The New York Times writes:
Most of the cables snaking through home computers and entertainment centers are not so easily severed – they are essential for high-speed transfers of data from devices like camcorders, cameras, and MP3 players.
That is going to change, though, as electronic devices start to come equipped with a short-range, high-speed wireless radio technology known as ultrawideband. Long in use in military, security and radar applications, the technology is being adapted for consumer electronics because it offers rapid, cable-free transfer of large digital files.
Freescale Semiconductor is one of the companies that have developed semiconductor-based ultrawideband technology. A former subsidiary of Motorola, the company recently demonstrated its chips in a device that transmitted data wirelessly at 110 megabits per second at a range of 30 feet while using little power.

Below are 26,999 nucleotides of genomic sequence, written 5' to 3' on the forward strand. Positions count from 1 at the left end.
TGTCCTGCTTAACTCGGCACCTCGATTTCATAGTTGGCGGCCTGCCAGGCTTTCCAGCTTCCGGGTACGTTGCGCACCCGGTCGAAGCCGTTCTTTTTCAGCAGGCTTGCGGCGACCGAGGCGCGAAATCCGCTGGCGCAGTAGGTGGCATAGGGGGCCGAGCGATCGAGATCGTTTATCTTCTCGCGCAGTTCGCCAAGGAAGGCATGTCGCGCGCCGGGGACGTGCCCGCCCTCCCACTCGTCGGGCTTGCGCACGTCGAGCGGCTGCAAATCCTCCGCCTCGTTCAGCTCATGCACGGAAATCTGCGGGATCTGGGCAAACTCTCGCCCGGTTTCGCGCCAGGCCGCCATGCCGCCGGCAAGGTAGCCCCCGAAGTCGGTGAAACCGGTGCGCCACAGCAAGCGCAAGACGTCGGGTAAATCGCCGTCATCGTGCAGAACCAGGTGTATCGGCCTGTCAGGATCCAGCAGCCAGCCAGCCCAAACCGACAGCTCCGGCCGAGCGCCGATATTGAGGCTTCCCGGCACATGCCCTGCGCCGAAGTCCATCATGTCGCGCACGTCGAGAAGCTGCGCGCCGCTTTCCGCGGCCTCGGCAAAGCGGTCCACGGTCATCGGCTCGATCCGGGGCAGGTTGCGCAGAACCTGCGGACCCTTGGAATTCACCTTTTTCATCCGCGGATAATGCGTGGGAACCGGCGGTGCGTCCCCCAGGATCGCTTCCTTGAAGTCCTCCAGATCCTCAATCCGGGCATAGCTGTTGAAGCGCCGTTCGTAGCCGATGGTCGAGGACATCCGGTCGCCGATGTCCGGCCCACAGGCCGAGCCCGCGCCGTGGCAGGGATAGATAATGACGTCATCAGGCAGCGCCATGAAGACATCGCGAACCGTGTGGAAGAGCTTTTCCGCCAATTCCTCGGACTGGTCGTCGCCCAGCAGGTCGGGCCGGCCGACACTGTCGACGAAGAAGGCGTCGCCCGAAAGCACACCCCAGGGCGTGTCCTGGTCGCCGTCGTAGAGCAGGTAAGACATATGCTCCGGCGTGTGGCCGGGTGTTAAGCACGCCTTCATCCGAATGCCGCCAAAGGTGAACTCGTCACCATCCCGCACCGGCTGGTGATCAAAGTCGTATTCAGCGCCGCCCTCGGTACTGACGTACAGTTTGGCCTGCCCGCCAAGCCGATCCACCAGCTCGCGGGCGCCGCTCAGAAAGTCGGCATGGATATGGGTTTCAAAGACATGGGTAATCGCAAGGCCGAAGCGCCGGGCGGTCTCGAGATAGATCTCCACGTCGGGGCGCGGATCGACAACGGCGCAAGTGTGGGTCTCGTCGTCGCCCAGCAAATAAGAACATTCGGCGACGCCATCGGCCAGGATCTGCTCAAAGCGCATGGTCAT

Martin Rofheart, director of ultrawideband operations for the company, said 110 megabits per second is about 100 times the speed of Bluetooth, and at least double the typical rate using the wireless networking standard known as Wi-Fi.
The marked increase in speed of ultrawideband opens the way to many cable-free applications, he said. In the future, for instance, people may stop at a convenience store kiosk and download a DVD onto their keychain computer storage device in only a few minutes.
“You will start seeing applications for living rooms and entertainment centers with our chips late this year and at the beginning of next year,” Dr. Rofheart said. Semiconductor-based ultrawideband transceivers from Freescale will provide 220 megabits per second by the end of the year, he said.